Email isn’t a real time medium, so it’s impossible that all members of a mailing list will receive all replies in time to avoid multiple “resend”. Besides, recognizing “email sent by an unsubscribed user” is pretty tricky, depending on how that email was sent and what your email client is. The absolutely obvious consequences are that:

  1. a good part of the list traffic and of its archives doesn’t consist of useful answers but of many copies of the same replies, plus many rightly angry requests from other subscribers to stop the nonsense, plus endless explanation of “how to recognize unsubscribed users”…

  2. volunteers come and go, but only the good but clueless ones that sincerely believe that this is a sensible “strategy” remain to provide “support”. Sooner or later, almost everybody else eventually becomes too annoyed or embarassed to remain. Why subscribe to a mailing list that requires changing or complicating the configuration of one’s email program and wants to generate too many useless messages anyway?

To summarize: in order to (theoretically) make happy people who may need OpenOffice support from the list just once in life, let’s systematically make the archives useless and annoy dedicated volunteers with useless list traffic and ridiculous procedures. As you can see in the archives this is the “support” offered through ooo-users in the last 8 years.

Since 2002, I and others have suggested several times that this was a dumb idea, that it would have been much simpler and more effective to either “Reply to all” to all new messages from whatever address, or set up an automatic server-side auto-forwarder to unsubscribed users. All such proposals have been either ignored or dismissed with some explicit variation of “since I don’t know anything about email, what you suggest is wrong”, therefore perpetuating problem #2 above.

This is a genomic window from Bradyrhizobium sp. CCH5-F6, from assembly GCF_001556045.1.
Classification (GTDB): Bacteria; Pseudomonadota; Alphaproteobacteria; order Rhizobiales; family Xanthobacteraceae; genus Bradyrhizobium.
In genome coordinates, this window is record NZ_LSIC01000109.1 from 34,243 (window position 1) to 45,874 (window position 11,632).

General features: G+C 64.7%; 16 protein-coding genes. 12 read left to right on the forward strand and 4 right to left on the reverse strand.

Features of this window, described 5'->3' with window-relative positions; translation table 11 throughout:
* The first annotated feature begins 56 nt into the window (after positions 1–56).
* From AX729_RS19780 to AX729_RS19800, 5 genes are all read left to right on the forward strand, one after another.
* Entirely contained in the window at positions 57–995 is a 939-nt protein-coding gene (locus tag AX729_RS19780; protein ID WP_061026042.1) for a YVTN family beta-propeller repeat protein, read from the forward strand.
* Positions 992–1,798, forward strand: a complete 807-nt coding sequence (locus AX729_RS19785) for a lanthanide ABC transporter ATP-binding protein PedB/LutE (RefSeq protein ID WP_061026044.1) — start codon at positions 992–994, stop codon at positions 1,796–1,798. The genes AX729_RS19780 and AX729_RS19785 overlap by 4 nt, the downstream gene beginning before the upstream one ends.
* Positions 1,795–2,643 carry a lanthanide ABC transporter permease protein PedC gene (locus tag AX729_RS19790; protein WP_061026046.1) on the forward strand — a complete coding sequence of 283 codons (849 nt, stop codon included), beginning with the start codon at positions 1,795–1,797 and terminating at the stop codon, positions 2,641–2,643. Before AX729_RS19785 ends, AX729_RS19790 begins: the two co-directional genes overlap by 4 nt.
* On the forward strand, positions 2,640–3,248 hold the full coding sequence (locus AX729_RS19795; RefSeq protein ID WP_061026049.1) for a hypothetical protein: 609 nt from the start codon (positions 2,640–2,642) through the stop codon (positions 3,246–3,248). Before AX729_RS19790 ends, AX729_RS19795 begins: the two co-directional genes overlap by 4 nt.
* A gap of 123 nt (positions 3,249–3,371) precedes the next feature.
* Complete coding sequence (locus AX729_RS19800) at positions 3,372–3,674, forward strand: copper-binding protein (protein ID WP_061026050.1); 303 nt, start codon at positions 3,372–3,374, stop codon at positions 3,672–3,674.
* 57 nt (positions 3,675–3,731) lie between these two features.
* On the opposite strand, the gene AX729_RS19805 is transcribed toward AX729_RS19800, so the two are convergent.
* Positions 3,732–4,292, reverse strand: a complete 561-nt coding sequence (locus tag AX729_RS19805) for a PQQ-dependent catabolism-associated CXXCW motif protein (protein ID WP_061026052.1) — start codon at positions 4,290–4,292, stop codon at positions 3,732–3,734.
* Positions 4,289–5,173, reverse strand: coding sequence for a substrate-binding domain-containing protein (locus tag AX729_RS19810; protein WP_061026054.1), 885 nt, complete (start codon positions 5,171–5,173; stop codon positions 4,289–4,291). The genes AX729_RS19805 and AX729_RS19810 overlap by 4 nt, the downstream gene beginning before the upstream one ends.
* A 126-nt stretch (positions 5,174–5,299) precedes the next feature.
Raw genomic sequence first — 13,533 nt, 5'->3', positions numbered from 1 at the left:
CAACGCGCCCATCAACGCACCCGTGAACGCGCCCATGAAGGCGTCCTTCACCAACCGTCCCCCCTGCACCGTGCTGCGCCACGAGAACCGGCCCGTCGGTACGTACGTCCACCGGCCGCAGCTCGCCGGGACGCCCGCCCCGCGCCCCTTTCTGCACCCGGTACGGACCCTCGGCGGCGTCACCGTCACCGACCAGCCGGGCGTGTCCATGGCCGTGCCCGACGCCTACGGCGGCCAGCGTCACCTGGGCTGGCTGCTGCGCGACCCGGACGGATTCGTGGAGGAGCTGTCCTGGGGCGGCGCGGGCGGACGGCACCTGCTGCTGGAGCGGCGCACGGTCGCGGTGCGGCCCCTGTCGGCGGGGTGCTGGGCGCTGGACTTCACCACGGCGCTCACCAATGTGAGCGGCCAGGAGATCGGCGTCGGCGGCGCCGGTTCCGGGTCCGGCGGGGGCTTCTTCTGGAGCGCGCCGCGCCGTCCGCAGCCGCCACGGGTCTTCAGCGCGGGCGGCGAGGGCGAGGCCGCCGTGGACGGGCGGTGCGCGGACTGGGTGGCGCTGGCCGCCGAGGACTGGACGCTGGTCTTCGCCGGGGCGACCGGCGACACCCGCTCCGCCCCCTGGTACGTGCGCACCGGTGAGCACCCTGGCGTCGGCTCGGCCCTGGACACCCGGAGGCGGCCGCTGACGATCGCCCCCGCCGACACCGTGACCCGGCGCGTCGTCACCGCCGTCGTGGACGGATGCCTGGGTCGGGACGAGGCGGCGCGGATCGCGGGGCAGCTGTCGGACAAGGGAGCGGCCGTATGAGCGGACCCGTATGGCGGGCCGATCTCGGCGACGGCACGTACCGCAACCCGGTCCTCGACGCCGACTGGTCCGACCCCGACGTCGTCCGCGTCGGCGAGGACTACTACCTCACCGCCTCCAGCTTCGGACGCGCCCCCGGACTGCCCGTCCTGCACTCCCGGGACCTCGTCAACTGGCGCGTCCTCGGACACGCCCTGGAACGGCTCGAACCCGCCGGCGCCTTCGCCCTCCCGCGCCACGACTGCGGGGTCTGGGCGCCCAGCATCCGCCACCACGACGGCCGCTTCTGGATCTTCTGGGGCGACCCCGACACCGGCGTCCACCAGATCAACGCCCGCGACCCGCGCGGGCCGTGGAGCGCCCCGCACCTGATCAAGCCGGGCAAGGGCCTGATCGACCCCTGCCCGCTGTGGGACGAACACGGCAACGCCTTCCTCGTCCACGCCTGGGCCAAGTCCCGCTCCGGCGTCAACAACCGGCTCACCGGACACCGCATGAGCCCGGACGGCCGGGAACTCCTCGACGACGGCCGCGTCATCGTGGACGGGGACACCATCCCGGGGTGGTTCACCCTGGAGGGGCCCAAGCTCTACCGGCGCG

Here’s a proposal

The only reasons why I have put this page online is that LibreOffice and OpenOffice are too important for Free Software to provide such a disservice… but the “strategy” above has already reappeared on the TDF mailing list! (1). If the Document Foundation really wants to encourage wide participation it should not tolerate such “ideas”. So here’s my proposal for effective, volunteer-friendly user support in LibreOffice:

  1. set up the support mailing lists in such a way that they refuse messages with empty subjects or useless ones (“help”, “libreoffice”…)

  2. unsubscribe people who insist that harassing other volunteers with duplicated messages is a good idea

  3. insert in LibreOffice a “Click here for help” button that opens a form (in the users language) that:

    • automatically gathers relevant info (operating system, LibreOffice version…)

    • forces the user to insert both a meaningful subject (refusing stuff like “help”, “libreoffice” etc…) and a description of the problem

    • sends everything to the users support list for that language

  4. set up a Web form working in the same way for all cases (e.g.:“I can’t install LibreOffice”) where the system above is not usable

  5. Oh, and even if it’s another issue: add to the forms and to the LibreOffice splashscreen a notice that “this is Free Software, if somebody sold it to you and told you to ask the community for help, they ripped you off”

(1) not in that particular message, in the answers to that!